The Carnegie requires an institutional nomination. The College can nominate 2 candidates. To be considered for nomination, students must submit a final draft of all the application materials described below to Nichole Fazio (email@example.com) by Monday, November 14, 2016. Letters of recommendation can be sent directly to Nichole [firstname.lastname@example.org] and unofficial transcripts are acceptable for the campus nomination process. You should treat all application materials as final drafts; your endorsement will be based on the quality of the application materials submitted for the campus deadline. Materials submitted after the campus deadline will not be accepted.
Campus Application Deadline: Monday, November 14, 2016 at midnight
Campus Application Includes the following:
- An essay of one type-written page or less on why you would like to be a junior fellow;
- Academic CV (1-2 pages);
- Two letters of recommendation. Letters should come from faculty or professionals who know you well and write about your abilities to succeed as a potential fellow;
- Transcript (unofficial is fine for the campus process);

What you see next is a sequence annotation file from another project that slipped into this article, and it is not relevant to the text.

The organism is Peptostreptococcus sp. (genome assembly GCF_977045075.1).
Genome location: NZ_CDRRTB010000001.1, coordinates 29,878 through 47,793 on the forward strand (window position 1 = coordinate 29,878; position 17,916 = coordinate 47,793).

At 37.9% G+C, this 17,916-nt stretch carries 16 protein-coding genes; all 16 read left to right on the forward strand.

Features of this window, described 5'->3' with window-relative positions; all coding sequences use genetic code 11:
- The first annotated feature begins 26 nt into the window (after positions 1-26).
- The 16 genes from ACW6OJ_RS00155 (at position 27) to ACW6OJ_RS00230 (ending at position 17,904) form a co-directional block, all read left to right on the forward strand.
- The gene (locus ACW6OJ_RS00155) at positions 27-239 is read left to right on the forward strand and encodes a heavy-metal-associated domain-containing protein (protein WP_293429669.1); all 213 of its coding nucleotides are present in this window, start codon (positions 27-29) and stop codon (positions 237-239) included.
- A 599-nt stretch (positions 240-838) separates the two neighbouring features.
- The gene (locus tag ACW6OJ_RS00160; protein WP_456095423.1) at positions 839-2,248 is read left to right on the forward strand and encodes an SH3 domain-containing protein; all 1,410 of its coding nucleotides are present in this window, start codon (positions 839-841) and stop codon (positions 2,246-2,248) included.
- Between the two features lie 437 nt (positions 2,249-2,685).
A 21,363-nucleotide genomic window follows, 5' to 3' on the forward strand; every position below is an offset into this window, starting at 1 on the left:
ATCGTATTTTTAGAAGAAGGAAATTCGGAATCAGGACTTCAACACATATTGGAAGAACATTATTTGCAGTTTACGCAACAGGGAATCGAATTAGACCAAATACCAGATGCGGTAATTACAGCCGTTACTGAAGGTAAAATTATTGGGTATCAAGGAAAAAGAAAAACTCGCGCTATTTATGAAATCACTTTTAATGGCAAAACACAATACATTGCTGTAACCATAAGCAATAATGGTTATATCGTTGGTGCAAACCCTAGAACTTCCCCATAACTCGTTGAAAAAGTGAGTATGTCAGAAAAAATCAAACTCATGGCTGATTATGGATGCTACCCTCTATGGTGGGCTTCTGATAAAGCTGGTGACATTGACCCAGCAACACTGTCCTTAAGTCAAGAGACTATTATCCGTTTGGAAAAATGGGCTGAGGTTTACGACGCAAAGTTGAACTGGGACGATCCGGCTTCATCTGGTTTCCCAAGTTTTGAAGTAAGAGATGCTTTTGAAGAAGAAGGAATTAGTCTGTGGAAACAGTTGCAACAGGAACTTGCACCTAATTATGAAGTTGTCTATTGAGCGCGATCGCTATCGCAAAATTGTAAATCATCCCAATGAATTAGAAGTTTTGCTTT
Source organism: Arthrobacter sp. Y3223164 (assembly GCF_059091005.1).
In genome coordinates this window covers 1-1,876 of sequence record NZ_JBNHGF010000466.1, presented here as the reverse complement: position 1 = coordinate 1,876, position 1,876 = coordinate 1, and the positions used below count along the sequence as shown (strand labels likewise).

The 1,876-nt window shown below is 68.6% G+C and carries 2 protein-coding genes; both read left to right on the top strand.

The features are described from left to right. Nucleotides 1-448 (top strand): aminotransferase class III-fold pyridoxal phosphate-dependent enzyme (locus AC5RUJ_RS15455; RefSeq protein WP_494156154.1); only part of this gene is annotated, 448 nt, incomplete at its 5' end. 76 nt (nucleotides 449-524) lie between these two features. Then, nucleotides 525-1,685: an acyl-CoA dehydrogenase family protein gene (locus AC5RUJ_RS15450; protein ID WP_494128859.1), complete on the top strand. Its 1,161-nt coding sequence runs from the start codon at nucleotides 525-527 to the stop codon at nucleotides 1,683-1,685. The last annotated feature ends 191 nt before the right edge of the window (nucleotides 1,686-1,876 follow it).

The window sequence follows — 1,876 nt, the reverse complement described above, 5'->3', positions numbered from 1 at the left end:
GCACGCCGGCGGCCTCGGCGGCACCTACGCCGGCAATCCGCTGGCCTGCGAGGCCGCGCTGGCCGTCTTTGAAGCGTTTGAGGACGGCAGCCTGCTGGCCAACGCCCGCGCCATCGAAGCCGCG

- An essay of no more than three (3) type-written, double-spaced pages on one of the following topics below (chose the question pertaining to the program to which you are applying. These topics are intended to test skills in analysis, logic, and written expression. The essays should be analytical thought pieces, not research papers. Students should submit an essay related to their primary research program interests, although the James C. Gaither Junior Fellows Program may ultimately select an applicant for a program outside of his/her designated primary interest or make an assignment to more than one program.
A. Democracy and Rule of Law Program: There is an intense and ever-growing debate within and among many countries over whether it is legitimate for outside actors (governmental as well as nongovernmental actors) to fund civil society organizations within a country. Set forward and elaborate what you believe are the strongest arguments in favor of and opposed to the view that foreign funding for civil society is legitimate. Be sure to consider different types of civil society activities and organizations that might receive such funding.
B. Executive Office: Looking out over the first term of the new U.S. administration, what are the prospects for the Iran nuclear deal? Please write a memo that outlines the trends in Iran, the region, and the United States that are likely to affect implementation and identify the policy implications for the new administration.